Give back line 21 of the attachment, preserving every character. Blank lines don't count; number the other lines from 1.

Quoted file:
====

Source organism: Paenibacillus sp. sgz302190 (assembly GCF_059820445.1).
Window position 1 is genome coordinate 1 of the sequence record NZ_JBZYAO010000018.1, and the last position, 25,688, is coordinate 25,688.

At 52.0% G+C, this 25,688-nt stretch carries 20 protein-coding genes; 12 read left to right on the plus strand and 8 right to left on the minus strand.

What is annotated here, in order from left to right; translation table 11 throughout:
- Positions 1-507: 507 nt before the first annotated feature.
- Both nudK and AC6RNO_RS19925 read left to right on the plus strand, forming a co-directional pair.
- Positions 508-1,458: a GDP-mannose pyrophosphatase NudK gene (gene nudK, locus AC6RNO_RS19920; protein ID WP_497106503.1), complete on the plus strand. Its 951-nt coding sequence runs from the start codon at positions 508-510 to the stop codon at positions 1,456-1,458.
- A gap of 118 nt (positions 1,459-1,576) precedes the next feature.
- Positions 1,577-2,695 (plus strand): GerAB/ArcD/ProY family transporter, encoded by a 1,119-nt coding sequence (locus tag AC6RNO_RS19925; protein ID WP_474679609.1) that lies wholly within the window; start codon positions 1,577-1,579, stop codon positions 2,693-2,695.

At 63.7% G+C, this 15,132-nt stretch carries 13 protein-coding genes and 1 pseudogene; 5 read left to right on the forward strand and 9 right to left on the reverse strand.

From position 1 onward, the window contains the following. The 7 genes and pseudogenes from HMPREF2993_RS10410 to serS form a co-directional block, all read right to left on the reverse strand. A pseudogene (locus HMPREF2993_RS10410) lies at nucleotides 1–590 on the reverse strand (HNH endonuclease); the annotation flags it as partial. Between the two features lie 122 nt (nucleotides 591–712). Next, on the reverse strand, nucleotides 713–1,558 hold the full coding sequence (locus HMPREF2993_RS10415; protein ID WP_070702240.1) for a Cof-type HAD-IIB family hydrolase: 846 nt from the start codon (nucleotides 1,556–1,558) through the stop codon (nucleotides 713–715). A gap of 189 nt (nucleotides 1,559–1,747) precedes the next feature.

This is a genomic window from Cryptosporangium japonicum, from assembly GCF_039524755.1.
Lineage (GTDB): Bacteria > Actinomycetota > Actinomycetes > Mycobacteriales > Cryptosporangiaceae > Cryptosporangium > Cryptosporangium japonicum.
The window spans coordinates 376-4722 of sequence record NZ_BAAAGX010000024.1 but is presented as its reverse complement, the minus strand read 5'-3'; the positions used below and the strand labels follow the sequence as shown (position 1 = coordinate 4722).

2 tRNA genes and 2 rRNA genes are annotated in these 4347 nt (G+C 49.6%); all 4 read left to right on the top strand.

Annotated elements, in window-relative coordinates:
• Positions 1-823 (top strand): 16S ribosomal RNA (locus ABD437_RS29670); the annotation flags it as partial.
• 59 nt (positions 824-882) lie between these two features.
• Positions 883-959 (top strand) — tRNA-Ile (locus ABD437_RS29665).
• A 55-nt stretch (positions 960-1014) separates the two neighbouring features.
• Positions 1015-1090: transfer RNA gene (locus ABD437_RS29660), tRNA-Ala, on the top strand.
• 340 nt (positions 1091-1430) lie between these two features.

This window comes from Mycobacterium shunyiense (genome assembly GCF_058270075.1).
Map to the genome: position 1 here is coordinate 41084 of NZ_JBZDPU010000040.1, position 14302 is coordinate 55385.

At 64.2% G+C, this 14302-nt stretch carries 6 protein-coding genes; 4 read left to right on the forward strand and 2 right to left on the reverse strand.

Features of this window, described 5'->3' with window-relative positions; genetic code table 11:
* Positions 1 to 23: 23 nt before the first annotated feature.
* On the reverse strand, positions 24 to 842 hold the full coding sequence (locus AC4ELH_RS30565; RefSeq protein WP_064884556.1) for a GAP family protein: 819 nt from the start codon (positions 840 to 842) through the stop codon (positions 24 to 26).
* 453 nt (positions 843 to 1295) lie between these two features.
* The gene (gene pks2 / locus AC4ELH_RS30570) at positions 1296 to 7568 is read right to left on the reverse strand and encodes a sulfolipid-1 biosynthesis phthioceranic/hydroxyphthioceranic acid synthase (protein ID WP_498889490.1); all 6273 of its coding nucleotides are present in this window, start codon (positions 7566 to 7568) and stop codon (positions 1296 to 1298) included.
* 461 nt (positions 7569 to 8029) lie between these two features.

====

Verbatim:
• Positions 1015-1090: transfer RNA gene (locus ABD437_RS29660), tRNA-Ala, on the top strand.